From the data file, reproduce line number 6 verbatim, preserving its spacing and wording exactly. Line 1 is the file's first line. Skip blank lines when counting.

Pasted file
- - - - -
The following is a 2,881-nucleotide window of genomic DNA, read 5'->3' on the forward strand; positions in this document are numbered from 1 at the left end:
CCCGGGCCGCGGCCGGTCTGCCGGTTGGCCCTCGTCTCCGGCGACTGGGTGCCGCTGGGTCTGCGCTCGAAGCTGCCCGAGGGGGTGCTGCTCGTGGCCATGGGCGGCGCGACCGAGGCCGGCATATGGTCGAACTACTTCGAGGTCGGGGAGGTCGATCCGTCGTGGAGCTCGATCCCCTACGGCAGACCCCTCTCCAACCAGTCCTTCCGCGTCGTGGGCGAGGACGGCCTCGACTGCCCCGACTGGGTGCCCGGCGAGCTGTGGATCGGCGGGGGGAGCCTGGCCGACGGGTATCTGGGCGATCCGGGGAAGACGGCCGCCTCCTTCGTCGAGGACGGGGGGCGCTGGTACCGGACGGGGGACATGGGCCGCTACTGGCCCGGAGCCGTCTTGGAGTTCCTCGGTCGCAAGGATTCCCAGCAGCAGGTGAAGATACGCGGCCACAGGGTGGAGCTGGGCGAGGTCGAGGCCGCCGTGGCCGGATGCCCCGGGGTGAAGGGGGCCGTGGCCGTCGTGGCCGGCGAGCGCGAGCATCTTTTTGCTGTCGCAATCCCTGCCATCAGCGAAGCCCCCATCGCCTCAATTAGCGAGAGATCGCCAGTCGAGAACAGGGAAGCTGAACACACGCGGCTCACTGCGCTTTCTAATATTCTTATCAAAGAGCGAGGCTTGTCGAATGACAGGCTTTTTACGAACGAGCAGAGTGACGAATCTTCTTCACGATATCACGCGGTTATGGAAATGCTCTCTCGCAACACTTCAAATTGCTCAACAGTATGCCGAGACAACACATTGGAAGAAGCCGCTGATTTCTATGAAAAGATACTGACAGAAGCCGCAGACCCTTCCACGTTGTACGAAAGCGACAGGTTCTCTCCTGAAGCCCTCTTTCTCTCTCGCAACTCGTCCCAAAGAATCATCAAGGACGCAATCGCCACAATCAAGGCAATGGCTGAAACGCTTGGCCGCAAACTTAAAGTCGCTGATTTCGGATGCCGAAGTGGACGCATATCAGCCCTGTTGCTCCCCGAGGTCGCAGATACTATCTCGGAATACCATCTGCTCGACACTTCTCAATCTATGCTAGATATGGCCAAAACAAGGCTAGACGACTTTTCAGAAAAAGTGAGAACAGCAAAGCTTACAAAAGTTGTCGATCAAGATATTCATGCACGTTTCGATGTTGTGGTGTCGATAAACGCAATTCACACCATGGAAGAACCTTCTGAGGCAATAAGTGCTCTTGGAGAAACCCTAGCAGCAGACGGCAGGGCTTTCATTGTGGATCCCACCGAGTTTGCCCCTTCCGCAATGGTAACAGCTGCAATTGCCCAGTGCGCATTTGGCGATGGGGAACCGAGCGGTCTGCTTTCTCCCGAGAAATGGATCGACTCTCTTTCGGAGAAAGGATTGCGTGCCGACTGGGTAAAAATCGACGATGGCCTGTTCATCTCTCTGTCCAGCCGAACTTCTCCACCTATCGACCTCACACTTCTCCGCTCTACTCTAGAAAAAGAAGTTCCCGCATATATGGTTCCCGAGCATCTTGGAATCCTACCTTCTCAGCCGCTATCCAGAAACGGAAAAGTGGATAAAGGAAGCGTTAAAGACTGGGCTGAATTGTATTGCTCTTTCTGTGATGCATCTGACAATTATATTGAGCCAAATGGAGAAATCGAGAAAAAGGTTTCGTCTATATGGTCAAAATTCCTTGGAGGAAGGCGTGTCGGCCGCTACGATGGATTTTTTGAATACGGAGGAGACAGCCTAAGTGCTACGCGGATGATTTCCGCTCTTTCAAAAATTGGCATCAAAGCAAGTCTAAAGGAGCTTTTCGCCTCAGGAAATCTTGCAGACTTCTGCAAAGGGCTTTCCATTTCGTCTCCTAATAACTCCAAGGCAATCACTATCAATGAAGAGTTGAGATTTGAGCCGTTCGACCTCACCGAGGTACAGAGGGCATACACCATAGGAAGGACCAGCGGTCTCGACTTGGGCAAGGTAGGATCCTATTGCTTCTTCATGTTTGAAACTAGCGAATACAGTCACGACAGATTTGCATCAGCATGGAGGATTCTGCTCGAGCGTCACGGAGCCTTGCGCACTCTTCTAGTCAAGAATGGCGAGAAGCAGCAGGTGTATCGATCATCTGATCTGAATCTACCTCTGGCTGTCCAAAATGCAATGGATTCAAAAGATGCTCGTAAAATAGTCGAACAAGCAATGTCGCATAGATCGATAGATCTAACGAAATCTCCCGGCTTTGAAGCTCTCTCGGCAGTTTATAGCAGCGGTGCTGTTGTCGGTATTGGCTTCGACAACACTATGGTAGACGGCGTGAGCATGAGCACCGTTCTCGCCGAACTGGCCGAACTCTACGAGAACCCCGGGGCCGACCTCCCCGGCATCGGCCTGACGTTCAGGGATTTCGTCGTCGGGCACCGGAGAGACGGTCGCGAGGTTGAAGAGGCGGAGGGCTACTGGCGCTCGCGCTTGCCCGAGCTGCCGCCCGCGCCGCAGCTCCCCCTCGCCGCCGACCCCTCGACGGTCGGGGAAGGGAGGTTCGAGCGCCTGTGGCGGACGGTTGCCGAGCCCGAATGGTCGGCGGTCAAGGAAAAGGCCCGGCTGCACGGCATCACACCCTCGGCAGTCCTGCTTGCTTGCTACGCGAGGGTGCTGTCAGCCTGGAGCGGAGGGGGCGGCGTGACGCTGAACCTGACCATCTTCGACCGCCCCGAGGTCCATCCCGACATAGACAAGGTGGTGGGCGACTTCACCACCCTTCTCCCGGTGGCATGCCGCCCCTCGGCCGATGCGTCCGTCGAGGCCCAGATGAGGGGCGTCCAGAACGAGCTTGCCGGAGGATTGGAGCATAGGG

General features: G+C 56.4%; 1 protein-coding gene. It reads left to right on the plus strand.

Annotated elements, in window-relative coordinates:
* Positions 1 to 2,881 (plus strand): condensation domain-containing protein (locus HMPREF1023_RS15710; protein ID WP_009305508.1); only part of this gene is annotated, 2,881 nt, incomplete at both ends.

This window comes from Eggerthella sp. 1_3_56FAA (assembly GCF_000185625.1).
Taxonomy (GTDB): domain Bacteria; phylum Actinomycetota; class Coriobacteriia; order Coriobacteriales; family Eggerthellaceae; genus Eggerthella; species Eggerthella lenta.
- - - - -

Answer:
This window comes from Eggerthella sp. 1_3_56FAA (assembly GCF_000185625.1).